5. Urban Renaissance Through Campus Location: A DWBIA forum exploring the potential impact of a downtown university campus.
6. Two days left to vote for your Favourite Windsor Star blogger in Round Two. (poll is in the right hand sidebar)
7. What's surprising is that banning Poppy sellers still pops up year after year. H/T to Home Depot for quickly correcting the situation. (Cross-posted to The Torch)
8. Playing around with Facebook this weekend. City watchers can now add the City of Windsor News App to their Facebook account.
Saturday, November 03, 2007
Windsor's inaugural 48HRFLICKFEST, a part of the Windsor International Film Festival, is off to a promising start. The idea for the FlickFest began less than 3 weeks ago as an avenue to showcase local talent in the Film Festival. In short order the filmfest staff pulled together the concept, sponsors, prizes and a website.
The premise: Teams of up to 8 filmakers have one weekend to write, shoot, score, edit and finish a DVD movie of 2 to 4 minutes length. The contest began last night at 7pm and finished movies must be submitted no later than 7pm Sunday evening.
The twist: Each film must include a Character, Prop and Line of Dialogue chosen by the festival. The teams all receive this information during the contest kickoff.
Character: a prominent downtown landmarkWhen the contest first began the expectation was that around 8 to 10 teams would enter during this first year. I was quite surprised to find out last night that 26 teams had successfully entered and attended the kickoff. That's over two hundred people who are going to be somewhat sleep deprived this weekend! Given WIFF's inventive selection of Character and Dialogue, we should be seeing quite a few cameras in the Downtown core this weekend.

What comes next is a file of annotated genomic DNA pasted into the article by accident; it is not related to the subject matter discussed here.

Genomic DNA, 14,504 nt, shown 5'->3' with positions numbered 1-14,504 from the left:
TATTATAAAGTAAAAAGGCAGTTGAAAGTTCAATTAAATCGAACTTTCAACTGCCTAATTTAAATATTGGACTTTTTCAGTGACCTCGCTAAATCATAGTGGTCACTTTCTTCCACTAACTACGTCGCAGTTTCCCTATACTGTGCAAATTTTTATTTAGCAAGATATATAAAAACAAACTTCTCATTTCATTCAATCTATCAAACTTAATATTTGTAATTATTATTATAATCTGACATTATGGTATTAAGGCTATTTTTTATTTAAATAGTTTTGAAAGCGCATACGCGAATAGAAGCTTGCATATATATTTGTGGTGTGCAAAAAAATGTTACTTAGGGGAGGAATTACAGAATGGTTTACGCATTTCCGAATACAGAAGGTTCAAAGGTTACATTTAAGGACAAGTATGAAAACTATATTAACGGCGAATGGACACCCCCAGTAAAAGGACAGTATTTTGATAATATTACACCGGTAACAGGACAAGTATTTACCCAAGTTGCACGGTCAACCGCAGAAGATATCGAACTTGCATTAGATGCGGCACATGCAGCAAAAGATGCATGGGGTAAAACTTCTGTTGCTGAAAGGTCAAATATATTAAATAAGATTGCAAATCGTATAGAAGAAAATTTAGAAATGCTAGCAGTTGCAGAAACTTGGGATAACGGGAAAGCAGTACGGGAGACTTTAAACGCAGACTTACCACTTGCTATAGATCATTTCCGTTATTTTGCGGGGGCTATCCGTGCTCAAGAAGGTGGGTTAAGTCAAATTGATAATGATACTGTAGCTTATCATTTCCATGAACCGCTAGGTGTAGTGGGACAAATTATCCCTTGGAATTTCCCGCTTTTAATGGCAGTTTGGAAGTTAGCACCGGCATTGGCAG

Prop: A WIFF T-Shirt
Line of Dialogue: "Sorry Mama, you can't park there"
The films will be screened at the Art Gallery of Windsor next Saturday afternoon. Once I've confirmed complete times and details, I'll post them here.
Good luck to tall the teams.
PS. don't forget about all the other great films and events going on as part of the Windsor International Film Festival. You can view the complete schedule on their website or download a copy in .pdf format.
Friday, November 02, 2007
A DWBIA forum exploring the potential impact of a downtown university campus.
Professor Rick Haldenby
Director of University of Waterloo School of Architecture, Cambridge Downtown
Co-Director Centre for Core Areas Research and Design
Professor Haldenby is an internationally respected architect and an expert in the study of issues
facing core areas in middle-sized cities.
37 University Avenue E.,
Tuesday, November 6, 2007
6:00 p.m. – 8:00 p.m.
Downtown Windsor – The Downtown Windsor Business Improvement Association (DWBIA) believes the